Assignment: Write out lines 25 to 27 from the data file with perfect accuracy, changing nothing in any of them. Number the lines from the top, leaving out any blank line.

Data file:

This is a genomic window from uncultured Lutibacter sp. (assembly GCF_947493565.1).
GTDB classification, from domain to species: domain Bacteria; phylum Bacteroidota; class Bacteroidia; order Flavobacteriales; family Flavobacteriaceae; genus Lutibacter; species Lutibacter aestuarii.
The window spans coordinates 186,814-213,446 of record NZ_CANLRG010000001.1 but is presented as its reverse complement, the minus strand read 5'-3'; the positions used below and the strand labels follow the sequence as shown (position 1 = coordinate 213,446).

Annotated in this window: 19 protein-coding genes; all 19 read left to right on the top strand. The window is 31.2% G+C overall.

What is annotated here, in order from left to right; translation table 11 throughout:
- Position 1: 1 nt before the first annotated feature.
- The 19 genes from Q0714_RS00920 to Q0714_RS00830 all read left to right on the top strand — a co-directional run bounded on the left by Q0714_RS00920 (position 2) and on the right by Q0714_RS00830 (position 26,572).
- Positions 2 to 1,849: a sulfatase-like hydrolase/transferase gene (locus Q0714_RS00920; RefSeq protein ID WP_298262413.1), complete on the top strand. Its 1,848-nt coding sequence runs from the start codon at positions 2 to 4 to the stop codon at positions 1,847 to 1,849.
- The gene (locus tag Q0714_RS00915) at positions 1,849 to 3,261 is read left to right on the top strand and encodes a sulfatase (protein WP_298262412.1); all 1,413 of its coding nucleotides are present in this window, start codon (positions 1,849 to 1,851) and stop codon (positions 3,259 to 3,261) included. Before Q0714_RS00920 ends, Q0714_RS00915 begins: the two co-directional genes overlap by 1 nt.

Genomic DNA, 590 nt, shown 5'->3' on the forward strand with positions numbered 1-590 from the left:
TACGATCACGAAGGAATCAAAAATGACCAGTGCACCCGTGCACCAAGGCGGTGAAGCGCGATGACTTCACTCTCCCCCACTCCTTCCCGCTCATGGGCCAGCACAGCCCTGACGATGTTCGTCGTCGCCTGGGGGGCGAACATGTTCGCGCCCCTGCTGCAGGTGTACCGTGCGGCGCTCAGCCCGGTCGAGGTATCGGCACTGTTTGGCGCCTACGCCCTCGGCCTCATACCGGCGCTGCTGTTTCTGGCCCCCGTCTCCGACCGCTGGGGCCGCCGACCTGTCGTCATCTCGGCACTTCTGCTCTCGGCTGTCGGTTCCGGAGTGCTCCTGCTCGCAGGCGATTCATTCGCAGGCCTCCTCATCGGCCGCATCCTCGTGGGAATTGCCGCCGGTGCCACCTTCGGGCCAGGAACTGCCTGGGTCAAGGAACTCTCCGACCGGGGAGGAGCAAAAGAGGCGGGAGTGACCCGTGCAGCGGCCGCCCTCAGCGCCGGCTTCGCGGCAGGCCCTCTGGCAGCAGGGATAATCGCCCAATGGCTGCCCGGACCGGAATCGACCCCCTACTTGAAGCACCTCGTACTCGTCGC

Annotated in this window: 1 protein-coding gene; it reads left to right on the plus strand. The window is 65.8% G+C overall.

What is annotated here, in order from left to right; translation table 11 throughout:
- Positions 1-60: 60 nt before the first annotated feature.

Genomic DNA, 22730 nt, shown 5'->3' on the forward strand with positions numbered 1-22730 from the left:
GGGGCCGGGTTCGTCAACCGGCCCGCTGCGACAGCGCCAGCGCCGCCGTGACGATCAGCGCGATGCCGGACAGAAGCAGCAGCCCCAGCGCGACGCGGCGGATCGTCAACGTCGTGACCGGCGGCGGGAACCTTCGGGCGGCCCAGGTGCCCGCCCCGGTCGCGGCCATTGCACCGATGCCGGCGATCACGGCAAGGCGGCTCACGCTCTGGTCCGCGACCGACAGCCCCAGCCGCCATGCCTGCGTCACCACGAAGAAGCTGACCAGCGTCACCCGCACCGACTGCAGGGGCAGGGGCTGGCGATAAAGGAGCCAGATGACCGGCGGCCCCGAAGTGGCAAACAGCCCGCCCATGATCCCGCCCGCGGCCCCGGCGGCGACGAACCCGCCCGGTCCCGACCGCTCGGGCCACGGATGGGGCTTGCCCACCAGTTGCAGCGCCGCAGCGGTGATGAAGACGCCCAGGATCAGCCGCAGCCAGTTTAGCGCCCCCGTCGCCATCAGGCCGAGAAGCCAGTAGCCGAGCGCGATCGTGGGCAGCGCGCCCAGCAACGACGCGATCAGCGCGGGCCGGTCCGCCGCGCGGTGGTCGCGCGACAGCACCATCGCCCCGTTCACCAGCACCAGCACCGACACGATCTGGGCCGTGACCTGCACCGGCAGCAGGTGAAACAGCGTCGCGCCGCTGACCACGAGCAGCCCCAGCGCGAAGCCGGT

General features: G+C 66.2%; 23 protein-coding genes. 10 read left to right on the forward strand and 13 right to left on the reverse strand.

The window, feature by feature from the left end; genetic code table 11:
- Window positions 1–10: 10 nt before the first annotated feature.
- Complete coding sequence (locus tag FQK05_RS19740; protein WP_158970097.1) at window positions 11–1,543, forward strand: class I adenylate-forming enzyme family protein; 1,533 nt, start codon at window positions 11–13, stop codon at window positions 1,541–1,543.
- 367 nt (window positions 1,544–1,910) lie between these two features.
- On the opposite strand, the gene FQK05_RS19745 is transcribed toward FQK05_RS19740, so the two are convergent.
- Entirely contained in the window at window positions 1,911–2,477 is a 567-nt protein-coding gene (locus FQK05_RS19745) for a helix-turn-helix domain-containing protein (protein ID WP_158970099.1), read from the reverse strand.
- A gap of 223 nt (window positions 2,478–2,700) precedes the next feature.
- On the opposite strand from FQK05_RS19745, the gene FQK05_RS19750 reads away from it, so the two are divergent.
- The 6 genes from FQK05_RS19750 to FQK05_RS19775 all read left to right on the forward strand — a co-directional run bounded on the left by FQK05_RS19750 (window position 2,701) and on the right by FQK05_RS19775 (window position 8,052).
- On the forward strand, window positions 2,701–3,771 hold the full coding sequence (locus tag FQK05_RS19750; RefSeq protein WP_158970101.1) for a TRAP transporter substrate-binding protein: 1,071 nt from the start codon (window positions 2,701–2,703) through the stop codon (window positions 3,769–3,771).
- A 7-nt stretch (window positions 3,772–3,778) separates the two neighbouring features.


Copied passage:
- On the opposite strand from FQK05_RS19745, the gene FQK05_RS19750 reads away from it, so the two are divergent.
- The 6 genes from FQK05_RS19750 to FQK05_RS19775 all read left to right on the forward strand — a co-directional run bounded on the left by FQK05_RS19750 (window position 2,701) and on the right by FQK05_RS19775 (window position 8,052).
- On the forward strand, window positions 2,701–3,771 hold the full coding sequence (locus tag FQK05_RS19750; RefSeq protein WP_158970101.1) for a TRAP transporter substrate-binding protein: 1,071 nt from the start codon (window positions 2,701–2,703) through the stop codon (window positions 3,769–3,771).